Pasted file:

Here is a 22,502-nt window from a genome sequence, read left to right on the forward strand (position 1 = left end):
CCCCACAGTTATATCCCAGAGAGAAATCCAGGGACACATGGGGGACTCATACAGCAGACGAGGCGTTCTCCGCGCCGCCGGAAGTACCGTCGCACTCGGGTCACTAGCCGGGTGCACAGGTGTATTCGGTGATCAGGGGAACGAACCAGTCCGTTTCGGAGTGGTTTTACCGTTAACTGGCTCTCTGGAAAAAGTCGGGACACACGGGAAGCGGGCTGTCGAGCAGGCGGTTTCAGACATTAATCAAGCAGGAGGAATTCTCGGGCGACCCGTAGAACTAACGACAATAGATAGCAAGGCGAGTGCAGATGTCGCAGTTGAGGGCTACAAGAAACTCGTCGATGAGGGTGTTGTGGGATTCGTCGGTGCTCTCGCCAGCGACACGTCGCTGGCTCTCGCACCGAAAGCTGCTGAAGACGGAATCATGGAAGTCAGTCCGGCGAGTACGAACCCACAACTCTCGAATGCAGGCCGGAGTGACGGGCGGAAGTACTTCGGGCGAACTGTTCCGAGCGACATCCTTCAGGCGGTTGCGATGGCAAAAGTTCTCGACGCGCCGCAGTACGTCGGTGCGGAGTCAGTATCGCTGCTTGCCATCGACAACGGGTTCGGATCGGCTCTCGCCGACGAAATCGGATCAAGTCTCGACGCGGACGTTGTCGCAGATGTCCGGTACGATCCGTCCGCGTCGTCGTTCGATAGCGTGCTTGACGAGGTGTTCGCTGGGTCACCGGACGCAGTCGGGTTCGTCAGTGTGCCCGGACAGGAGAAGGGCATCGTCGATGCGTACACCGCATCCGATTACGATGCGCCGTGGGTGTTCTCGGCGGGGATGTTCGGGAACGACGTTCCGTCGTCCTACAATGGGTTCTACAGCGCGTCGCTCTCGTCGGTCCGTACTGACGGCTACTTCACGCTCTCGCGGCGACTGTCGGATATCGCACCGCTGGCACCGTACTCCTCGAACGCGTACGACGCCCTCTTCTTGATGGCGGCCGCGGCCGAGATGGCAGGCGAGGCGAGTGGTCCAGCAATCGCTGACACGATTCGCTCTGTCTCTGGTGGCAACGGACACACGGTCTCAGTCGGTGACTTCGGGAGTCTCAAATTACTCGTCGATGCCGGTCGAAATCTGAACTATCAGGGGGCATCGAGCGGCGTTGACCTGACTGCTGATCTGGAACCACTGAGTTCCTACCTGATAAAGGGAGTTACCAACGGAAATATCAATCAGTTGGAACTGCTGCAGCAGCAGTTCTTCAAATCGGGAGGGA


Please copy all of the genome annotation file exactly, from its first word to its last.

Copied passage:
Here is a 22,502-nt window from a genome sequence, read left to right on the forward strand (position 1 = left end):
CCCCACAGTTATATCCCAGAGAGAAATCCAGGGACACATGGGGGACTCATACAGCAGACGAGGCGTTCTCCGCGCCGCCGGAAGTACCGTCGCACTCGGGTCACTAGCCGGGTGCACAGGTGTATTCGGTGATCAGGGGAACGAACCAGTCCGTTTCGGAGTGGTTTTACCGTTAACTGGCTCTCTGGAAAAAGTCGGGACACACGGGAAGCGGGCTGTCGAGCAGGCGGTTTCAGACATTAATCAAGCAGGAGGAATTCTCGGGCGACCCGTAGAACTAACGACAATAGATAGCAAGGCGAGTGCAGATGTCGCAGTTGAGGGCTACAAGAAACTCGTCGATGAGGGTGTTGTGGGATTCGTCGGTGCTCTCGCCAGCGACACGTCGCTGGCTCTCGCACCGAAAGCTGCTGAAGACGGAATCATGGAAGTCAGTCCGGCGAGTACGAACCCACAACTCTCGAATGCAGGCCGGAGTGACGGGCGGAAGTACTTCGGGCGAACTGTTCCGAGCGACATCCTTCAGGCGGTTGCGATGGCAAAAGTTCTCGACGCGCCGCAGTACGTCGGTGCGGAGTCAGTATCGCTGCTTGCCATCGACAACGGGTTCGGATCGGCTCTCGCCGACGAAATCGGATCAAGTCTCGACGCGGACGTTGTCGCAGATGTCCGGTACGATCCGTCCGCGTCGTCGTTCGATAGCGTGCTTGACGAGGTGTTCGCTGGGTCACCGGACGCAGTCGGGTTCGTCAGTGTGCCCGGACAGGAGAAGGGCATCGTCGATGCGTACACCGCATCCGATTACGATGCGCCGTGGGTGTTCTCGGCGGGGATGTTCGGGAACGACGTTCCGTCGTCCTACAATGGGTTCTACAGCGCGTCGCTCTCGTCGGTCCGTACTGACGGCTACTTCACGCTCTCGCGGCGACTGTCGGATATCGCACCGCTGGCACCGTACTCCTCGAACGCGTACGACGCCCTCTTCTTGATGGCGGCCGCGGCCGAGATGGCAGGCGAGGCGAGTGGTCCAGCAATCGCTGACACGATTCGCTCTGTCTCTGGTGGCAACGGACACACGGTCTCAGTCGGTGACTTCGGGAGTCTCAAATTACTCGTCGATGCCGGTCGAAATCTGAACTATCAGGGGGCATCGAGCGGCGTTGACCTGACTGCTGATCTGGAACCACTGAGTTCCTACCTGATAAAGGGAGTTACCAACGGAAATATCAATCAGTTGGAACTGCTGCAGCAGCAGTTCTTCAAATCGGGAGGGA